Kenyans went into a hotly contested election in August 2017. The Independent Electoral and Boundaries Commission declared the incumbent, President Uhuru Kenyatta, as the winner of the elections. Raila Odinga, the charismatic leader of the opposition party, came second. Odinga claimed foul play in the elections and refused to accept the results.
Political Tensions in Kenya
What followed was a series of protests in the opposition’s strongholds, with Raila Odinga remaining adamant that he won the elections. As a result, the country’s political temperature was high, subsequently leading to a significant negative impact on the country’s overall economy. The situation was exacerbated when Odinga swore himself in as the president–a move considered by some pundits as equivalent to treason.
The swearing in of Raila Odinga as ‘The People’s President’, few months after the official swearing in of Uhuru Kenya as the President, threw the country into limbo. With Odinga enjoying support from a significant proportion of the population, the divisions across party and ethnic lines were self-destructing.
Most businesses considered certain parts of the country as high-risk areas to commit their investments. Some foreign investors took leave waiting for the outcome of the unfolding events. The country’s economy was on a downhill stretch. With the country’s history of the 2007-2008 post-election violence, the investors took no chances.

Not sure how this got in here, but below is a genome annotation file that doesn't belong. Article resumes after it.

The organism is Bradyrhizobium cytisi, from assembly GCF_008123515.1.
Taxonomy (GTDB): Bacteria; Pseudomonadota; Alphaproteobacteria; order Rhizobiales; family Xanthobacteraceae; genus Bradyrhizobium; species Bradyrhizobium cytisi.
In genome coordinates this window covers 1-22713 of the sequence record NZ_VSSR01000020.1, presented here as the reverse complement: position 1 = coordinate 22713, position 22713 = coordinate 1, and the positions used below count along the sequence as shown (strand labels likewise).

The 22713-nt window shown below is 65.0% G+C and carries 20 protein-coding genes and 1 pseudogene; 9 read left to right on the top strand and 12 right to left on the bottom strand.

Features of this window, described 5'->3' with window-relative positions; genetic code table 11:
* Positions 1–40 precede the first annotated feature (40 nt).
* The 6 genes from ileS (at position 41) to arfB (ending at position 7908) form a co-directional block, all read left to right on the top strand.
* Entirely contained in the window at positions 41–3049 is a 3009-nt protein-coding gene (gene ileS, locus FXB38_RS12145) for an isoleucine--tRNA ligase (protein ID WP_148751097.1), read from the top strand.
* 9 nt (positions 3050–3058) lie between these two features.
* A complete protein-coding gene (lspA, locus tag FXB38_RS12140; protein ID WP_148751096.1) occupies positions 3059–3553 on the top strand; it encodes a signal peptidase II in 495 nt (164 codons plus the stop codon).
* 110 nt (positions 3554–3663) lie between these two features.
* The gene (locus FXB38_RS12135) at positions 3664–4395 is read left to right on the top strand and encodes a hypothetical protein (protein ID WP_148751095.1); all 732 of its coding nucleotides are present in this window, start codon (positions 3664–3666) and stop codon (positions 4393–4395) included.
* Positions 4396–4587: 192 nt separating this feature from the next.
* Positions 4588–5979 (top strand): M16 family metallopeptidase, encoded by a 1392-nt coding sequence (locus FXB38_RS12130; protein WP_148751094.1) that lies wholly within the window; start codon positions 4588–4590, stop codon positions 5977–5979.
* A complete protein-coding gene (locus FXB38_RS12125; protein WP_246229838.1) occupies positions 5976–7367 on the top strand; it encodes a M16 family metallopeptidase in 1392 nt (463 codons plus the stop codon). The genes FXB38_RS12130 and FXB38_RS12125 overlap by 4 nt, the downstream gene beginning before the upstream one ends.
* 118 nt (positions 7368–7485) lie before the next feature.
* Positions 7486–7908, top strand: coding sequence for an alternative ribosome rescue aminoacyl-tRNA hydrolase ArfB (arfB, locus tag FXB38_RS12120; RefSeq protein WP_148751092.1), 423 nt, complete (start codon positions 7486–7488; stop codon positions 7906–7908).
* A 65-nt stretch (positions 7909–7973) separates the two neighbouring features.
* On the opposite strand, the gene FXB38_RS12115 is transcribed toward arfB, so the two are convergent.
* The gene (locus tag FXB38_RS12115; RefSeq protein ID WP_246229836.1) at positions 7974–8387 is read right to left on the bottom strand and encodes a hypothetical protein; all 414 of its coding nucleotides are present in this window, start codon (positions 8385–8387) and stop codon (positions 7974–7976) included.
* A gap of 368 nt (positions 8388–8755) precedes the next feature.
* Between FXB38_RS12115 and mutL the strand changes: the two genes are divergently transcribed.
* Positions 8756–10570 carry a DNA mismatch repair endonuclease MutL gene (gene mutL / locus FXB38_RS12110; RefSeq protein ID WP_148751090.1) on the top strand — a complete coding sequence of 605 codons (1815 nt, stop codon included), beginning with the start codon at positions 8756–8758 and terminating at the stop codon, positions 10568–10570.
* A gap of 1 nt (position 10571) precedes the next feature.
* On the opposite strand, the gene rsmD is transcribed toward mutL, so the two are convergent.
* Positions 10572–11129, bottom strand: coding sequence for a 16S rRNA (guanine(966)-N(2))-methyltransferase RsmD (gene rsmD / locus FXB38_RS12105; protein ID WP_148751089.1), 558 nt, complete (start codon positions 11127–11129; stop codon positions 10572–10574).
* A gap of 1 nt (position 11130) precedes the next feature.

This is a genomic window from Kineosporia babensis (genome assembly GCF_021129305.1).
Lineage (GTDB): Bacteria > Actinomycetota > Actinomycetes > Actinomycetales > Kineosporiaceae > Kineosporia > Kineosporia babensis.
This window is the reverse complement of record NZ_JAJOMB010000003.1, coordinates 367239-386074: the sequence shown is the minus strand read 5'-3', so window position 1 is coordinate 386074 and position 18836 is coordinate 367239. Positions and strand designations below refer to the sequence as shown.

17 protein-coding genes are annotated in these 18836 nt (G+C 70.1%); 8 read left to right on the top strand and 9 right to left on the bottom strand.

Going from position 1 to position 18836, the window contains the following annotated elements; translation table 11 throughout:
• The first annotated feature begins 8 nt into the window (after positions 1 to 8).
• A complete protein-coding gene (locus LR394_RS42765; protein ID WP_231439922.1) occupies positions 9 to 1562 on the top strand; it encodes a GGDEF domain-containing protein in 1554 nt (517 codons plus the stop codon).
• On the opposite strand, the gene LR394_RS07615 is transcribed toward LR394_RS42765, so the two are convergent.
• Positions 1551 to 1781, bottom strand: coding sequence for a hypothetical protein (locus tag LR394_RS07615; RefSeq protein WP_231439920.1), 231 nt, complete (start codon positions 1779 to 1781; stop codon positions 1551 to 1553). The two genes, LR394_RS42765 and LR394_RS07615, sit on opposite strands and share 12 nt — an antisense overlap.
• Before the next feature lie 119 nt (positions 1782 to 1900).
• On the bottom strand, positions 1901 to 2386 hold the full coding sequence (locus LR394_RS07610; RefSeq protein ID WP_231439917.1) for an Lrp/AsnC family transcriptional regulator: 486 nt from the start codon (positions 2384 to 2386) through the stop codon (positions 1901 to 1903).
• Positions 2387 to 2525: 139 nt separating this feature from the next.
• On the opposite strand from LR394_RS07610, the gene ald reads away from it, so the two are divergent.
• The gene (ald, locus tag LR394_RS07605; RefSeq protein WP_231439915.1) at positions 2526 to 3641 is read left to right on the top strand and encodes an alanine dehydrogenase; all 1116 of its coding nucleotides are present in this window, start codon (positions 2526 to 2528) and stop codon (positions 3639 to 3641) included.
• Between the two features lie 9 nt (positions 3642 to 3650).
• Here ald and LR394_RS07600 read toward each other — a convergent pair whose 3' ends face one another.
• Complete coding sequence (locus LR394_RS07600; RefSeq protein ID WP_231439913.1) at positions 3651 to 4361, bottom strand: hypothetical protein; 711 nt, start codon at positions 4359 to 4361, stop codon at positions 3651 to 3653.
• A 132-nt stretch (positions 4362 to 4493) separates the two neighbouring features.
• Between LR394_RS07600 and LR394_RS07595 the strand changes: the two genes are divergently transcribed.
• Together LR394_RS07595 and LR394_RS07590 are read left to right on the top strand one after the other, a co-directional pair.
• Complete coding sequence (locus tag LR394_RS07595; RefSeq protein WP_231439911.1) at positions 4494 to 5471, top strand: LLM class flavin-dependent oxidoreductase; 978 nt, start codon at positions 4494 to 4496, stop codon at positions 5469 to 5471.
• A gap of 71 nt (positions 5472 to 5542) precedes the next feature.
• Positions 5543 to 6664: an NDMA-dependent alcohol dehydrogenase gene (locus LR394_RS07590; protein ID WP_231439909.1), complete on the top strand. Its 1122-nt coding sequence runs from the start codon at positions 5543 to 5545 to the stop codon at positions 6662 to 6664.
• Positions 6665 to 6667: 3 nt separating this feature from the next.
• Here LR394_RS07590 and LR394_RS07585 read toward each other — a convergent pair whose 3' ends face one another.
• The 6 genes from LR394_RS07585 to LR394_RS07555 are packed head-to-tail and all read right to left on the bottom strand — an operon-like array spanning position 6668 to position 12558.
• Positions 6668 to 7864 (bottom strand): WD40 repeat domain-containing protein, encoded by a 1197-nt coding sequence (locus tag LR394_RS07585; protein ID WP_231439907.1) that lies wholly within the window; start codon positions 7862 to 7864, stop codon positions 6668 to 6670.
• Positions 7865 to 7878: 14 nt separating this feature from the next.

On March 9, 2018, a new dawn in the country’s future was birthed on the steps of Harambee House in the Nation’s capital, Nairobi. Raila Odinga and Uhuru Kenyatta shook hands as a sign of reconciliation after hours of talks at the President’s office. Ultimately, the leaders exhibited a show of unity by shaking their hands and addressing the nation together.
Kenya being an important East and Central Africa’s economic hub, this was good news for both Kenyans and non-Kenyans in the region. In addition, the handshake was a good sign for foreign investors from Europe, Asia, and the Americas.
Since March 2018, Kenya has enjoyed tranquility and stability, creating a favourable environment for investors and local businesses. Once again, the prospects of the country’s growing economy are high. As of April 2018, just a month after the truce, the Kenyan shilling hit a two-year high. With foreign investors’ confidence restored, there was a rise in inflows.
The country’s economy advanced by 6 percent year-on-year in the third quarter of 2018. According to the World Bank, Kenya’s economy is projected to grow by 5.8 percent in 2019. Furthermore, the IMF has ranked Kenya as among the fastest-growing economies in 2019, with a projected growth rate of 3.8 percent. The upward trajectory in the country’s economy is a result of the ‘handshake’ between Uhuru Kenyatta and Raila Odinga.
The handshake is a good example to other African leaders on how to unite a country.